As the Spouse walks out the front door with coffee in hand, I reach down to start the dishwasher. I push the "normal wash" button and nothing happens. I push "heavy wash" and again, nothing. Then I push all of the buttons, because that seems like the rational thing to do. Nope, nothing's working. I guess you can say that about my life too. Oh, well, I'll call Bill, The Best Appliance Guy Ever, after I take a shower.
I head back upstairs with the reverse running of the bulls to shower and to maybe feel like a human. Like every other morning, The Girl is already in the shower when I get up there, so like every day I make my bed, pick out some clothes, and sit and wait on the end of the bed for the bathroom to clear. Two minutes later she is out of the bathroom and it's my turn. I go into the bathroom and spend exactly twelve minutes doing my daily cleaning rituals. Twelve minutes. Never eleven, never thirteen. Twelve minutes. Then I go to the bedroom and spend exactly four minutes getting dressed.
I go back downstairs, dry my hair, do some chores, and say goodbye to The Girl, who grabs her two slices of bread, an apple, banana, and one piece of cheese, which she takes to work every single day. Cue The Boy. At exactly 8:10 The Boy bounds down the stairs and rushes out the door with a "see ya later" falling out of his mouth. School starts at 8:15. After a few more chores, it's time to watch Regis & Kelly. After the show is over, I look at the doorway leading into the kitchen and think, ugh, this is just painful. The short walk from my wonderful, comfortable living room to the kitchen feels like I'm going on a perp walk. Head down, feet shuffling, shoulders slumped over. I know where I'm going isn't pleasant and nothing good ever comes of sitting there. Just like jail. I'm heading into the kitchen.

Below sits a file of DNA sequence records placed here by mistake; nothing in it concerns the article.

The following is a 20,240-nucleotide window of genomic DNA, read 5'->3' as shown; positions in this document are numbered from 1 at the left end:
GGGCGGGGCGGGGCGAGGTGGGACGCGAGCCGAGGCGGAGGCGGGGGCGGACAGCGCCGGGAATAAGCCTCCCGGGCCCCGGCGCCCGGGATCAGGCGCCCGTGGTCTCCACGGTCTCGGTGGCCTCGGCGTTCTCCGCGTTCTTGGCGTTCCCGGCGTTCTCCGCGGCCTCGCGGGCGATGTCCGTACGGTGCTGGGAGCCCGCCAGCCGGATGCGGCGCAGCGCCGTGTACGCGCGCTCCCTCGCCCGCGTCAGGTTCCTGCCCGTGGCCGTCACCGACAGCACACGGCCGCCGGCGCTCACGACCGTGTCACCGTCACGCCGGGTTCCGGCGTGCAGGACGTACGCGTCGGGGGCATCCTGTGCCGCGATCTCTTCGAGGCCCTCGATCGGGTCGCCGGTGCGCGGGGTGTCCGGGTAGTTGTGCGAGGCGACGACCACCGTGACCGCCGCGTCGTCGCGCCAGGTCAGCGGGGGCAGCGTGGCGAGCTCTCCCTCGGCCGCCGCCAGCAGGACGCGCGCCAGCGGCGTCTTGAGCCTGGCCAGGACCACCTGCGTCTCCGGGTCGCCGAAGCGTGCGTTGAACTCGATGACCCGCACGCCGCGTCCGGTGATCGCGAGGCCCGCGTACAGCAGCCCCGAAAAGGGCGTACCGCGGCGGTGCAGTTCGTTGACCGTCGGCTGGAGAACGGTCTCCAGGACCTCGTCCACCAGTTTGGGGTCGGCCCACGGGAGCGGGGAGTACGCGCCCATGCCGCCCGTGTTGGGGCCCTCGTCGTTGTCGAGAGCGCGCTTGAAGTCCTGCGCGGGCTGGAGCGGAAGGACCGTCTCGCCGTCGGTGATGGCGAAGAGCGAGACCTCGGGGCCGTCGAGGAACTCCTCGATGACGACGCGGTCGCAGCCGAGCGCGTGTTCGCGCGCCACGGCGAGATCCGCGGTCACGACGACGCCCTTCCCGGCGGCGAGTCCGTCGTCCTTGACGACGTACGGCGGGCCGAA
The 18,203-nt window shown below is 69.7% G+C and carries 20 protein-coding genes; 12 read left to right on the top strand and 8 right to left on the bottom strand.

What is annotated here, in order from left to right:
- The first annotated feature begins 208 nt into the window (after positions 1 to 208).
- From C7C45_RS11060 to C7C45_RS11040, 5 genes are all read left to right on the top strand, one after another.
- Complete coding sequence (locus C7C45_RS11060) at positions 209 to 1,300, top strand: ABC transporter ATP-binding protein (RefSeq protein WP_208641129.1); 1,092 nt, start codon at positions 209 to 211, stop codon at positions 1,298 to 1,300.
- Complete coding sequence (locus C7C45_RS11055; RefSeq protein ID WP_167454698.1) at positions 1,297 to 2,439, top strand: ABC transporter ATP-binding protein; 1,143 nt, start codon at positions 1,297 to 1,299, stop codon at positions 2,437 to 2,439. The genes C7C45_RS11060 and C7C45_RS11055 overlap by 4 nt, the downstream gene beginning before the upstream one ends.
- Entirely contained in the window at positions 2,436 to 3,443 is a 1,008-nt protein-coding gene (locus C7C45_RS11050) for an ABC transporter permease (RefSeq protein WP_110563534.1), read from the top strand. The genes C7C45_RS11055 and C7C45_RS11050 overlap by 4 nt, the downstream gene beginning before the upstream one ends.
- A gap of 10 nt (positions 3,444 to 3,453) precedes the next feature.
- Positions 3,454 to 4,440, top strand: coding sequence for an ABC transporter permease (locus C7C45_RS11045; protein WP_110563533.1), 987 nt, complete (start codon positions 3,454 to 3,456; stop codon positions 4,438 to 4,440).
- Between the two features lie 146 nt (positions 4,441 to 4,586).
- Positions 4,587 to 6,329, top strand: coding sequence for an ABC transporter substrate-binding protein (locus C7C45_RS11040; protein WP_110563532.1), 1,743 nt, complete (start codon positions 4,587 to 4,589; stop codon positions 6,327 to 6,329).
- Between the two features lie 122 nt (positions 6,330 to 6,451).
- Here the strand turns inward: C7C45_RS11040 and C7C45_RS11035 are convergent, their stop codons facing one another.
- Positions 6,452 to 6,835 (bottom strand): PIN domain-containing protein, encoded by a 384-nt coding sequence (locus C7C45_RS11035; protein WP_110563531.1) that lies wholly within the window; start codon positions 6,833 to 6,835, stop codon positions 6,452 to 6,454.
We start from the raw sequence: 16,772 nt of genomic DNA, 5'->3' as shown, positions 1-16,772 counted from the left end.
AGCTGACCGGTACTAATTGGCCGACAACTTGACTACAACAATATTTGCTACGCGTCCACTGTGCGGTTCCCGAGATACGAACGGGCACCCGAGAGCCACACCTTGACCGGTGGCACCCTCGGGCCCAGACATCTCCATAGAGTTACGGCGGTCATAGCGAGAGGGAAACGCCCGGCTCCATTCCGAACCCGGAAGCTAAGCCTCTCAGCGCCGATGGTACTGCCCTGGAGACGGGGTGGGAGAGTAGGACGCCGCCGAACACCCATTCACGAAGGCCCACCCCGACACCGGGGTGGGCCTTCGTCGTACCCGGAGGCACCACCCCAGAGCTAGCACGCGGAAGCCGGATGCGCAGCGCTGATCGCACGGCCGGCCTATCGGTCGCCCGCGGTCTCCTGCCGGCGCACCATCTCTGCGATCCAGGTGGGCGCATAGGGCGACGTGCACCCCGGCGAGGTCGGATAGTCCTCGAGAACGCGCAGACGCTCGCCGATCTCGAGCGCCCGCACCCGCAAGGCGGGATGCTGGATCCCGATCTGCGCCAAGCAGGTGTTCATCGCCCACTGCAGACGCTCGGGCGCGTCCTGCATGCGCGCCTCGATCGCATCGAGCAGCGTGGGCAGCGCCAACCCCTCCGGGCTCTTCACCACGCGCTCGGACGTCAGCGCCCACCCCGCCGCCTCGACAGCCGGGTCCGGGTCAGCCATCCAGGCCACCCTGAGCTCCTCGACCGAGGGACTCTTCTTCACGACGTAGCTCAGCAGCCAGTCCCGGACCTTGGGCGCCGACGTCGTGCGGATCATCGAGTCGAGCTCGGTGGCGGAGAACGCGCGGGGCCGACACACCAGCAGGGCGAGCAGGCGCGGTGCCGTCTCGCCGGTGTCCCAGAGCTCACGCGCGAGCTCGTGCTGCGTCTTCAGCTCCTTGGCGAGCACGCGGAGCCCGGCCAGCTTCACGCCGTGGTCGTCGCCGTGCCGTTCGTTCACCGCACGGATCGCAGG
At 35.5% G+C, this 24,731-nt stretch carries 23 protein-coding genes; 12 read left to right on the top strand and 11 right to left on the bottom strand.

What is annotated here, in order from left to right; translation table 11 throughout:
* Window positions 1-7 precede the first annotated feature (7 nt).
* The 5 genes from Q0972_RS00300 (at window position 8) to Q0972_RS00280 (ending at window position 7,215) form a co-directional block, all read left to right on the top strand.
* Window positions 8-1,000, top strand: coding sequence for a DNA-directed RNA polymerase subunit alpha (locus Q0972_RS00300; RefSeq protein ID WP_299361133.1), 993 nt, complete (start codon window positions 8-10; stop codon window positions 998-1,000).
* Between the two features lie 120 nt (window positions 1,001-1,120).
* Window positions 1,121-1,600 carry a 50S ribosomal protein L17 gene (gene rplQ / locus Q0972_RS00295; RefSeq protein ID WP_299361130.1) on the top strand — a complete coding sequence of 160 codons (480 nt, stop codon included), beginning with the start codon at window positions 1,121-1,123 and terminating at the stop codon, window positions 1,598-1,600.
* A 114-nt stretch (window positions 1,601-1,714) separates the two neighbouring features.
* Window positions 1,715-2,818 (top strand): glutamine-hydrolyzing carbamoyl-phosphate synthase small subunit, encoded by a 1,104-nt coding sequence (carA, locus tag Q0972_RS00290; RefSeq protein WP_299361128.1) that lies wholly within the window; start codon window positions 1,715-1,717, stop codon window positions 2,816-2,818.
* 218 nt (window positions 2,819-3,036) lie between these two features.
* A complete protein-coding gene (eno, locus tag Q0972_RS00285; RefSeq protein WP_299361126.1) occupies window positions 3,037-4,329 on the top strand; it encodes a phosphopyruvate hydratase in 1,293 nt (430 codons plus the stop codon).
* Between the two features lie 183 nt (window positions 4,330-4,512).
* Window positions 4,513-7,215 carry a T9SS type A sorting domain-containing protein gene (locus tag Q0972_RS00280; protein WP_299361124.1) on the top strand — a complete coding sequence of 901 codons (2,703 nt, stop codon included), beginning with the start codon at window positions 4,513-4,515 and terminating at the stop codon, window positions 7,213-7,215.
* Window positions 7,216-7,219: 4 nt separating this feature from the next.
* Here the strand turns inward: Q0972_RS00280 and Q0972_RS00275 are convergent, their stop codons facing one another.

I walk into the kitchen and see my laptop on the mint-green kitchen counter, seemingly mocking me. It isn't even turned on yet and it's mocking me. I bring the laptop, which was once my friend before the scourge of unemployment, to the kitchen table and plug it in.
"It's just you and me, baby," I growl. "Now if we were ever friends, find me a damn job," I mutter at the machine. Eli Manning takes his rightful place snuggled up against the back of my warm laptop, where he will spend the rest of the day.
As the computer goes through what feels like its never-ending boot process, I look around at my kitchen. There is no doubt that this room, the place I spend a good deal of my day, is reflecting the state of my psyche. I mean the whole kitchen needs to be gutted and redone. I have green painted kitchen cabinets with white crackle paint over them to give that "weathered" look. "Weathered" now looks like it's been through a monsoon, with the paint flecking off, revealing the brown cabinet beneath, which just irritates the hell out of me. The walls that are painted white all need to be repainted white because white just isn't quite white anymore. There's a hole in the linoleum that started when I wore a most uncomfortable pair of high heels that sliced through the floor like a knife through warm butter. God, I hated those shoes, but back in the day when I was working, I had to look nice even if I was extremely uncomfortable. I called them my sittin' down shoes 'cause I really couldn't walk in them. Anyway the shoe made a little hole in the floor that has grown and grown over time. Now it's a small crater. Ankles are at risk. So clearly this room is a disaster, and this is where I sit for hours every day searching for a job.